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Cooperative vs. Coercive Power

The ability to make war is power. But is there any other kind of power more effective than military might?
 
 
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There are several mealy-mouthed, bumper-sticker phrases being used in political debate to which we turn our focus this week - ''cut and run'' and its linguistic cousin, ''in the face of terrorism we have to do something. We can't just sit around and do nothing,'' or some variation on the idea that state power ultimately rests on military power.

Therefore, according to the logic of this narrow definition of power, those who oppose war are somehow weak do-nothings.

Of course, so-called ''legitimate'' violence, or the ability to make war, is power. But what kind of power? Is there any other kind of power that is more powerful than military might?

How you answer those questions will likely determine whether you think our manly, tough-talking, war leaders in D.C. are worthy of your support, skepticism or scorn.

If you haven't finished compiling your summer reading list, put Jonathan Schell's "The Unconquerable World'' near the top. Schell provides a deep look at the history of modern war and revolutionary violence, illuminating both the weakness of power and the power of supposed weakness; that is nonviolent political action.

One of the more interesting chapters is titled ''Cooperative Power,'' which contains a fascinating analysis of the thought of political theorist Hannah Arendt, author of ''The Origins of Totalitarianism.''

Though Arendt ''did not oppose violence on principle, and in her book 'Eichmann in Jerusalem' she supported the death penalty for Adolf Eichmann, the Nazi bureaucrat who ran the transportation system for Hitler's extermination program,'' she rejected the conventional wisdom that violence equals power.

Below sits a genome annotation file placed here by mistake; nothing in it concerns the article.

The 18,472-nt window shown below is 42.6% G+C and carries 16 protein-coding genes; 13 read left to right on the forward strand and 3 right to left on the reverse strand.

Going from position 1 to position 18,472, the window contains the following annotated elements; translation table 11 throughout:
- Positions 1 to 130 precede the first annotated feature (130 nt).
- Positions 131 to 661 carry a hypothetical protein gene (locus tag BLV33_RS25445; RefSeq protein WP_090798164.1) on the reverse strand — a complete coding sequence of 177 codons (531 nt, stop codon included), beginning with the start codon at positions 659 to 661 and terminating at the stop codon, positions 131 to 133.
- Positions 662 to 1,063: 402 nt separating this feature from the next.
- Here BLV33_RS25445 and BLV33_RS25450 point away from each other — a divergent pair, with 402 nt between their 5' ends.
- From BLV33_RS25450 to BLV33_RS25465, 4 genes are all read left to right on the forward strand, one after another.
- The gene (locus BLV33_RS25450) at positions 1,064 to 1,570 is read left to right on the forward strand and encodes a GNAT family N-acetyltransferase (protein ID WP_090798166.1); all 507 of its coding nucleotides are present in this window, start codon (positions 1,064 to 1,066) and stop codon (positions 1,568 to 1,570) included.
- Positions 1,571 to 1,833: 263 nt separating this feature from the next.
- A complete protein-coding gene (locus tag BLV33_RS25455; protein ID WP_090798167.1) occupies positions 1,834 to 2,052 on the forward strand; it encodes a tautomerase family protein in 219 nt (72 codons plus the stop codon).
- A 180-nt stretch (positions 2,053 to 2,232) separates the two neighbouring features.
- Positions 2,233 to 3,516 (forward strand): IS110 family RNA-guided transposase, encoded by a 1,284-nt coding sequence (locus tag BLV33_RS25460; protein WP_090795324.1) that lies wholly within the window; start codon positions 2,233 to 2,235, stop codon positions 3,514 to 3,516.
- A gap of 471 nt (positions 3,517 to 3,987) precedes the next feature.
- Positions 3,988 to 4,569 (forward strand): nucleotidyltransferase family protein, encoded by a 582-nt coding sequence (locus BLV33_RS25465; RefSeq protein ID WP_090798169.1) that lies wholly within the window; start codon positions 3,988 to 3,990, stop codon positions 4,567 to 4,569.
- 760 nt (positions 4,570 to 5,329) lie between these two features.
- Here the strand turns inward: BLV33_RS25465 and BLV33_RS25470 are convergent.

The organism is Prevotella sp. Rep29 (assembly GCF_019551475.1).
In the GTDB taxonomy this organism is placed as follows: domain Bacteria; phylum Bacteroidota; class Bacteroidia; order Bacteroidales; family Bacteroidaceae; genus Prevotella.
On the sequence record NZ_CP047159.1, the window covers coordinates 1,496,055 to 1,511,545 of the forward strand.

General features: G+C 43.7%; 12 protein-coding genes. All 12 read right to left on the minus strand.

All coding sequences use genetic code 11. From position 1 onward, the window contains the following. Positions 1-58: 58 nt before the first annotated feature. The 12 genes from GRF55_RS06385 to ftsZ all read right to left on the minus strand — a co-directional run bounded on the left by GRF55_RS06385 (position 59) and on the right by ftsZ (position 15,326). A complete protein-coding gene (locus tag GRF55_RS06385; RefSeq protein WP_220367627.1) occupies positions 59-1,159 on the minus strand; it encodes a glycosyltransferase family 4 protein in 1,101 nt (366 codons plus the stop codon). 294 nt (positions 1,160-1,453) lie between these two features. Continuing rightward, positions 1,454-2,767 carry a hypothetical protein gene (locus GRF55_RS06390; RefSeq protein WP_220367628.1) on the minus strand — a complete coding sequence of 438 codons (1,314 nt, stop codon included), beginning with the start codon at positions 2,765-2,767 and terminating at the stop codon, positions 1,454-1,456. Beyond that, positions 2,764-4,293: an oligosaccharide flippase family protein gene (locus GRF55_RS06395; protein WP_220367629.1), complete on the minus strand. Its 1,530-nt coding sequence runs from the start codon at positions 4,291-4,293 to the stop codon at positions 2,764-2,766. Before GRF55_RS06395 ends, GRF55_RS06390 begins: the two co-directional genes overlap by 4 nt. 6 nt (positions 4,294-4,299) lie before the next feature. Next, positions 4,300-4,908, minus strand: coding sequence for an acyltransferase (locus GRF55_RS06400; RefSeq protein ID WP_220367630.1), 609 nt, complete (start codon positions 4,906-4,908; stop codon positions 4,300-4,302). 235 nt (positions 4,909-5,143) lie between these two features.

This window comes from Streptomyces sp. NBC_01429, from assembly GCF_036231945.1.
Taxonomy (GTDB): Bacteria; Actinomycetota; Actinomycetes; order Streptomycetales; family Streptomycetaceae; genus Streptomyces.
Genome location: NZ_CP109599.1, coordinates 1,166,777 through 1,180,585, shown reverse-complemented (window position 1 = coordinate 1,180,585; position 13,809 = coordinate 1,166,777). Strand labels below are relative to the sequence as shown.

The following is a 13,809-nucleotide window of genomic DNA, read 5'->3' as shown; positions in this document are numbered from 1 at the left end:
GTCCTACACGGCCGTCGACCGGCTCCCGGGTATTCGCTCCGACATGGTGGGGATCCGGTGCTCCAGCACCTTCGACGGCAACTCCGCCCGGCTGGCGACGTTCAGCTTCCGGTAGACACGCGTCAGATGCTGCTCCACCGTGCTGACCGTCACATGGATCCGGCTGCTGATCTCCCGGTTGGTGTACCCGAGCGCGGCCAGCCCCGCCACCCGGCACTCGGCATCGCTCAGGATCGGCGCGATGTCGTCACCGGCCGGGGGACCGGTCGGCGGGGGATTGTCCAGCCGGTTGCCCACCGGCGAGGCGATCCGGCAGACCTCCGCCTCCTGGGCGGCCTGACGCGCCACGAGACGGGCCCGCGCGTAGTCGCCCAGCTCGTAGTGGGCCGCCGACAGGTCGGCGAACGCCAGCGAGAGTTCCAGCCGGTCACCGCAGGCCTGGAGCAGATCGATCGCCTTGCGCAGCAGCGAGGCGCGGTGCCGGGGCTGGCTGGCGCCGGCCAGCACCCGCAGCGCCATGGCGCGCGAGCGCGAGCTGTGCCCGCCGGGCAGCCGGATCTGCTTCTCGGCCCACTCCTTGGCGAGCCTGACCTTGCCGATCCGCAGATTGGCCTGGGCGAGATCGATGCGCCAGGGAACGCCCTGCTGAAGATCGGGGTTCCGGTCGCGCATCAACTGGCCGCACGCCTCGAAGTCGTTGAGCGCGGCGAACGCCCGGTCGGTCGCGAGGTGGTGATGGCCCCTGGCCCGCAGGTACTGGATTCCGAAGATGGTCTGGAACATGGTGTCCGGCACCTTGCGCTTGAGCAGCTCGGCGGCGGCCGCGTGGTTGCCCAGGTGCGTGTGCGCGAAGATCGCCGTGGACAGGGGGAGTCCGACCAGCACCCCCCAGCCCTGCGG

''Violence and power are not the same,'' she wrote. ''Power and violence are opposites; where one rules absolutely, the other is absent,'' which is why ''to speak of nonviolent power is actually redundant.''

How could Arendt make such a claim? Arendt observed that power is ''created not when some people coerce others but when they willingly take action together in support of a common purpose. Power corresponds to the human ability not just to act but to act in concert.''

Schell goes on to point out that Arendt wasn't saying anything original here. In fact, the intellectual father of conservatism, Edmund Burke, made the same point. ''Liberty, when men act in bodies, is power.''

In Arendt's view, Schell writes, ''power did not reside, as is usually said, in officials who issue commands but in citizens who follow them.'' Instead of seeing power as the ability to assert one's will even in the face of opposition, ''Arendt answered, with Hume, Burke, Gandhi, and Havel, that in a deeper sense power is in the hands of those who obey the commands." Even Clausewitz, let us recall, was of this opinion, for he understood that military victories were useless unless the population of the vanquished army then obeyed the will of the victor.

Schell doesn't uncritically accept Arendt's definition of power, suggesting instead that power ''based on support'' be called cooperative power and power ''based on force'' be called coercive power. ''Both kinds of power are real. Both make things happen'' and ''to the degree that a people is forced, it is not free.''

You can't really appreciate the insight Schell provides unless you consider the unquestioned assumption in all this war talk that coercive power is the only kind of power that exists, as expressed in the claim: ''If we cut-and-run from Iraq, it will be seen as a sign of weakness.''

But isn't it possible that our reliance on coercive power over an uncooperative people is seen, not as a projection of strength, but as a sign of desperate weakness? Students of Chinese martial philosophy might think so. ''Those who excel as warriors are not martial. Those who excel in combat do not get angry. Those who excel in conquering the enemy do not do battle. Those who excel in employing men act deferentially to them,'' according to Tao Te Ching.

While I don't think the world is ready for disarmament, to overlook the limits of military power and the unexplored power of nonviolence is just plain foolish.

Sean Gonsalves is a Cape Cod Times staff reporter and a syndicated columnist.